And so I cast my line and let the turbulence of the pool take the fly where the current dictated. Regular mends to the left and the right kept it in the feeding zone until with that slow deliberation of a fish that knows it really doesn't need to try that hard, a head broke the surface and slurped down the fly. The two fish that quickly followed, to the precise same tactic, more than sated my mayfly desires, so I shambled towards home happy to ignore all other rises, which made me feel rather noble. But it could not last.
As I write this late on Thursday I have to confess that the fever is back. I have checked the fishing diaries and spied a few gaps. I have left Sunday conspicuously clear of domestic chores and family commitments. I have a feeling the magic and mystery of the mayfly will draw me back to the river before the weekend is out.
PUBLICITY SHY OTTERS
I am reasonably certain that I have many disturbed night ahead of me this summer. The maternal star of The Otters' Tale, Kuschta, is back again with a new litter of pups, this time numbering three. They disturbing on two levels.
Grooming for the camera
Firstly, and most obviously, noise. A family of otters cannot move anywhere without eeking to one another. And believe me it is not just the occasional eek. As they arrive in a raggedy convoy the one at the back will eek to the one ahead, then the next in line will do the same to the next and so on in regular five second rotation. On reaching our relatively small lake you'd think that would be it, but no, on and on goes the eeking. It only stops when they have finally eaten, settling down to groom and rest. And that is, of course, the other disturbing thing knowing that somewhere between the noise and the silence they will have created mayhem in the trout lake.
I do try to track their antics with a night vision camera and by way of 'disguise', knowing where they like to play, I have rolled in a log to which it is attached. Fool proof? Apparently not. Having played and groomed for the camera last night, they clearly took umbrage at the intrusion, proving themselves able to undo the tensioned strap, tear the camera from the log, abandoning it and the housing on the grass.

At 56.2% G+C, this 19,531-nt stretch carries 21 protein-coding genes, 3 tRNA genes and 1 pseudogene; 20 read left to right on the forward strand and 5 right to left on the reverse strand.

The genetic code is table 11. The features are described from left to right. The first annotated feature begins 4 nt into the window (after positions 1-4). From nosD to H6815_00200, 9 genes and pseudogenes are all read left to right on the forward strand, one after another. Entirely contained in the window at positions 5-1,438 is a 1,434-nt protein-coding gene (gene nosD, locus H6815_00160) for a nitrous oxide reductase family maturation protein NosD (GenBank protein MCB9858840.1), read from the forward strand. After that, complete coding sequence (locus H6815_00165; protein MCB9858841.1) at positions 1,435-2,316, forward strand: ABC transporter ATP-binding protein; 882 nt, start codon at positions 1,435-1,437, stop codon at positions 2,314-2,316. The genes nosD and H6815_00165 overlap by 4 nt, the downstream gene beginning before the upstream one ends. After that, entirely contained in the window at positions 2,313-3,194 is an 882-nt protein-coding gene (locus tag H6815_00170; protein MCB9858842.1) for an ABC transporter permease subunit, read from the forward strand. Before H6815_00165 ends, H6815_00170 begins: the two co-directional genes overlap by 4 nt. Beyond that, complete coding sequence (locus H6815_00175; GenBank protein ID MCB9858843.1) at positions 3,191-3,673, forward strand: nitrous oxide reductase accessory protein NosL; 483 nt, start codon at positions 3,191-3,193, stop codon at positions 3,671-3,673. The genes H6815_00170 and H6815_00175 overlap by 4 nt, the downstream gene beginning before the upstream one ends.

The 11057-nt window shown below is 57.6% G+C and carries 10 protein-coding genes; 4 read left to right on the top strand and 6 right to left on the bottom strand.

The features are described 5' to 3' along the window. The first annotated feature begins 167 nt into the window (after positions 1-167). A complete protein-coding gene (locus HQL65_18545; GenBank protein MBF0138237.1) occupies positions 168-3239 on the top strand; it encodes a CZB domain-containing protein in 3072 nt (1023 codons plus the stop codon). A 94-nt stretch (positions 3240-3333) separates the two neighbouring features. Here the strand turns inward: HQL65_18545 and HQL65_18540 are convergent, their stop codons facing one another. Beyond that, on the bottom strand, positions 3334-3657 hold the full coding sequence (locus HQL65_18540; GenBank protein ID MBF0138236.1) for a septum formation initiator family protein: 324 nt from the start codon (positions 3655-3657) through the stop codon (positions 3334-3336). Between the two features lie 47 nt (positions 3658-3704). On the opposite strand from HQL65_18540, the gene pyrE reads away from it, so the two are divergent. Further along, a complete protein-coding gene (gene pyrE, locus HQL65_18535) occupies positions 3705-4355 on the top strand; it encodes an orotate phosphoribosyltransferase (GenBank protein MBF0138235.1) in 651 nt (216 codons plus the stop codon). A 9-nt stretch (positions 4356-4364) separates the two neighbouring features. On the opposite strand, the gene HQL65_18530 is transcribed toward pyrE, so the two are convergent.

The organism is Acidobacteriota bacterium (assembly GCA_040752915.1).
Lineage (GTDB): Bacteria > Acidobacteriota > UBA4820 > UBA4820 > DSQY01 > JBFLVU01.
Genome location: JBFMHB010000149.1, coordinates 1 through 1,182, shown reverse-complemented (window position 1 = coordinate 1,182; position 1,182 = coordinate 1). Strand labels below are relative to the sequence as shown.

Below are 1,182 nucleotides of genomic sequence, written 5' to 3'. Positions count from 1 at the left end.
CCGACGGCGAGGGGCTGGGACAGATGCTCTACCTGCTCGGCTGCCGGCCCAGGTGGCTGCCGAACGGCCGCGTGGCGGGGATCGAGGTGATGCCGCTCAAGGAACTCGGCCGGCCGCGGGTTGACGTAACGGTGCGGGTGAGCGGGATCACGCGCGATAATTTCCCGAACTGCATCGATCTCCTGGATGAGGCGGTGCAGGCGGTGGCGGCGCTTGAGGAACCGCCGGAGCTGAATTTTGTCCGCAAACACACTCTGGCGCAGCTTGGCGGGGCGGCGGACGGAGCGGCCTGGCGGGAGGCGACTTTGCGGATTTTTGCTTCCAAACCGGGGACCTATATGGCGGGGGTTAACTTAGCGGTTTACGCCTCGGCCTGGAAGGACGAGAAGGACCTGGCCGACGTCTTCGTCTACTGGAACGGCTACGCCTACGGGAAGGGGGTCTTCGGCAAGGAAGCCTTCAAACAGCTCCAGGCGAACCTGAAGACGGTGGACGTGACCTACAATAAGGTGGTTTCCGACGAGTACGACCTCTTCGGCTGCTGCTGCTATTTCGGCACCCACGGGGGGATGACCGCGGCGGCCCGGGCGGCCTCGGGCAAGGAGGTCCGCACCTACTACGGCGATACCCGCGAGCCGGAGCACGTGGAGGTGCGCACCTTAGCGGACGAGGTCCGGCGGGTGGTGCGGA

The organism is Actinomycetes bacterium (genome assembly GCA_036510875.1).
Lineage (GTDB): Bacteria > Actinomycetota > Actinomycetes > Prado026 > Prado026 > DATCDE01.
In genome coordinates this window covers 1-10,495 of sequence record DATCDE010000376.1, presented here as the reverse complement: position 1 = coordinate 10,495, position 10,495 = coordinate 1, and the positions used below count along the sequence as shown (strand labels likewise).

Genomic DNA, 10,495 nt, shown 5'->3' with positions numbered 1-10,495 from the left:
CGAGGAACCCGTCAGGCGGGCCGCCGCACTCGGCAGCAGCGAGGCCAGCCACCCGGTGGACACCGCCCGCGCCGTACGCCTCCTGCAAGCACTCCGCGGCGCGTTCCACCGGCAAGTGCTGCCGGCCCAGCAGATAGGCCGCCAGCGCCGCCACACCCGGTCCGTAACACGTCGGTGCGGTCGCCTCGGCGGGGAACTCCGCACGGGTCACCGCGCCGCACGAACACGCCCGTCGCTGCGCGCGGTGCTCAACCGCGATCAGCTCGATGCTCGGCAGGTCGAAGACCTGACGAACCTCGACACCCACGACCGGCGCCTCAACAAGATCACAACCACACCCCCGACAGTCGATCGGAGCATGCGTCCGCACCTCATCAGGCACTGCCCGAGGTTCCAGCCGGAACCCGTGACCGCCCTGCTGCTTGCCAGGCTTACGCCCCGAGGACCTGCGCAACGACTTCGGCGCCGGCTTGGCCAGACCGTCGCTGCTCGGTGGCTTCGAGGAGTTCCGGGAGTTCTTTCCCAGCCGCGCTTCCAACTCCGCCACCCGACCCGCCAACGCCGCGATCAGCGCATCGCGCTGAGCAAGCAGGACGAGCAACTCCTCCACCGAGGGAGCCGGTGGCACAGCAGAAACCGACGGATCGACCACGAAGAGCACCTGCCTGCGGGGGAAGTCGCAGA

Why? I have absolutely no idea. Maybe I am going to need a camera to monitor the camera or simply pay the otters image rights, but you'd have thought all those fish were payment enough.
MY PERFECT SUMMERS
I found the school calendar incredibly frustrating. Did nobody in academia realise that the Mayfly hatch was long over by the time the school gates finally closed for the summer holidays? I did try to point this out to my headmaster once, but having long written me off as a hopeless case, he failed to rally to my cause for a radical shake up in term dates.
However, on the plus side I pretty well had my patch of the River Meon to myself. The men with grand cars and large cigars had vacated the river banks for the fleshpots of Ascot, Henley and the Riviera. Their loss (I doubt they saw it that way...) was my gain.
Sure, it was all rather unkempt, but some of my best memories are still of those long summers beside the stream. To slightly alter the words of Ratty in Wind in the Willows to Mole, 'Believe me, my young friend, there is nothing - absolutely nothing - half so much worth doing as simply messing about in rivers.'
So, in that vein, though (I hope) considerably less haphazard than my own summer we are running a three day river camp. It is a chance be a river keeper, help on a restoration projection, and learn the rudiments of being a fishing guide, all interspersed with lots of fishing.
Takes place on the River Test near Stockbridge, Hampshire daily 10am-5pm for three days. Suitable for children 12-16 years. Fully supervised with all tackle and equipment provided. £275/child with 10% discount for siblings. July 17-19.
Kids Fish Camp
Run at Nether Wallop Mill near Stockbridge over four mornings (10am-1pm) and one full day (10am-3pm) over a week. Suitable for 8-15 years. Full tuition and all tackle provided. £250/child with 10% discount for siblings. July 24-28.
For more details click here .....
You will see all four of these fledglings on or near the river at this time of year. What adult will each the grow into? It is, as ever, just for fun with answers at the bottom of the page.
Have a good weekend.
Simon Cooper email@example.com
Founder & Managing Director
Quiz answers: Top left: Swan. Top right: Moorhen. Bottom left: Mallard. Bottom right: Kingfisher